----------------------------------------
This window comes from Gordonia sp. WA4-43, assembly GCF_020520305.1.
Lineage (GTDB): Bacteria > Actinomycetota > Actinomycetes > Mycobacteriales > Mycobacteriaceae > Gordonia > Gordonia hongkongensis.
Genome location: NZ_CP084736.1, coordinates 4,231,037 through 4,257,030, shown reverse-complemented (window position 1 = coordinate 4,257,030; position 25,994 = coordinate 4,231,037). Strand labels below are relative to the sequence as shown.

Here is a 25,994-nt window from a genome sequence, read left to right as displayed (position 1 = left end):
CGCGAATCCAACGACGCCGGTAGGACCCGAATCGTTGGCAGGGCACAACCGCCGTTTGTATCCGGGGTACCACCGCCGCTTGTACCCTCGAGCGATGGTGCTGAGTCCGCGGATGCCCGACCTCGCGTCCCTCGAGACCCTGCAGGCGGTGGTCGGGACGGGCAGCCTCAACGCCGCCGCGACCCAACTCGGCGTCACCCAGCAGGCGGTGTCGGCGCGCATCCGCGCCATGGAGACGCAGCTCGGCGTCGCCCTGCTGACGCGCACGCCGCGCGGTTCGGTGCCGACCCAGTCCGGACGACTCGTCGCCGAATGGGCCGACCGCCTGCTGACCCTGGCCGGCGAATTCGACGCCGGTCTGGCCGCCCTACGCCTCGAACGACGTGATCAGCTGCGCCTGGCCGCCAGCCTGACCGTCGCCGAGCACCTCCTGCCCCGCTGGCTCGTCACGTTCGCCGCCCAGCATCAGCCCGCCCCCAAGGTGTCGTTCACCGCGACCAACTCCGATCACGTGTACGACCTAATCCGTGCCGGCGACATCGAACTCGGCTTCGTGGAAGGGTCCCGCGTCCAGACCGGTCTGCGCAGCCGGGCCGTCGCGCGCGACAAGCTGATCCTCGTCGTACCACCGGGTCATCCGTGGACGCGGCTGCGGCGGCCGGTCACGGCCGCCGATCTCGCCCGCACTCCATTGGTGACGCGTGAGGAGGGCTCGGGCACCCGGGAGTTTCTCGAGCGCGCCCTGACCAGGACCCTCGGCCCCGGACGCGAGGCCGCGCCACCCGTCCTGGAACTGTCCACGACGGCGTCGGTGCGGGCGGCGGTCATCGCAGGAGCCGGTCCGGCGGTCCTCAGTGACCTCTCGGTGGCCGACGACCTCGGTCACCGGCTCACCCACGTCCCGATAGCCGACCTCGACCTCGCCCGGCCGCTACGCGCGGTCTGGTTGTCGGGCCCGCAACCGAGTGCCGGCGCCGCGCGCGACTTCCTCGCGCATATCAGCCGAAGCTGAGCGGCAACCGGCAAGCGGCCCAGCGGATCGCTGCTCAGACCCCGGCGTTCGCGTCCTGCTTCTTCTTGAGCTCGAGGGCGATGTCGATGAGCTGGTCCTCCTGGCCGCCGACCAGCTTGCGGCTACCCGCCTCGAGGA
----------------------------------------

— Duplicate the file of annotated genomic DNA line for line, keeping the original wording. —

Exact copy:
This window comes from Gordonia sp. WA4-43, assembly GCF_020520305.1.
Lineage (GTDB): Bacteria > Actinomycetota > Actinomycetes > Mycobacteriales > Mycobacteriaceae > Gordonia > Gordonia hongkongensis.
Genome location: NZ_CP084736.1, coordinates 4,231,037 through 4,257,030, shown reverse-complemented (window position 1 = coordinate 4,257,030; position 25,994 = coordinate 4,231,037). Strand labels below are relative to the sequence as shown.

Here is a 25,994-nt window from a genome sequence, read left to right as displayed (position 1 = left end):
CGCGAATCCAACGACGCCGGTAGGACCCGAATCGTTGGCAGGGCACAACCGCCGTTTGTATCCGGGGTACCACCGCCGCTTGTACCCTCGAGCGATGGTGCTGAGTCCGCGGATGCCCGACCTCGCGTCCCTCGAGACCCTGCAGGCGGTGGTCGGGACGGGCAGCCTCAACGCCGCCGCGACCCAACTCGGCGTCACCCAGCAGGCGGTGTCGGCGCGCATCCGCGCCATGGAGACGCAGCTCGGCGTCGCCCTGCTGACGCGCACGCCGCGCGGTTCGGTGCCGACCCAGTCCGGACGACTCGTCGCCGAATGGGCCGACCGCCTGCTGACCCTGGCCGGCGAATTCGACGCCGGTCTGGCCGCCCTACGCCTCGAACGACGTGATCAGCTGCGCCTGGCCGCCAGCCTGACCGTCGCCGAGCACCTCCTGCCCCGCTGGCTCGTCACGTTCGCCGCCCAGCATCAGCCCGCCCCCAAGGTGTCGTTCACCGCGACCAACTCCGATCACGTGTACGACCTAATCCGTGCCGGCGACATCGAACTCGGCTTCGTGGAAGGGTCCCGCGTCCAGACCGGTCTGCGCAGCCGGGCCGTCGCGCGCGACAAGCTGATCCTCGTCGTACCACCGGGTCATCCGTGGACGCGGCTGCGGCGGCCGGTCACGGCCGCCGATCTCGCCCGCACTCCATTGGTGACGCGTGAGGAGGGCTCGGGCACCCGGGAGTTTCTCGAGCGCGCCCTGACCAGGACCCTCGGCCCCGGACGCGAGGCCGCGCCACCCGTCCTGGAACTGTCCACGACGGCGTCGGTGCGGGCGGCGGTCATCGCAGGAGCCGGTCCGGCGGTCCTCAGTGACCTCTCGGTGGCCGACGACCTCGGTCACCGGCTCACCCACGTCCCGATAGCCGACCTCGACCTCGCCCGGCCGCTACGCGCGGTCTGGTTGTCGGGCCCGCAACCGAGTGCCGGCGCCGCGCGCGACTTCCTCGCGCATATCAGCCGAAGCTGAGCGGCAACCGGCAAGCGGCCCAGCGGATCGCTGCTCAGACCCCGGCGTTCGCGTCCTGCTTCTTCTTGAGCTCGAGGGCGATGTCGATGAGCTGGTCCTCCTGGCCGCCGACCAGCTTGCGGCTACCCGCCTCGAGGA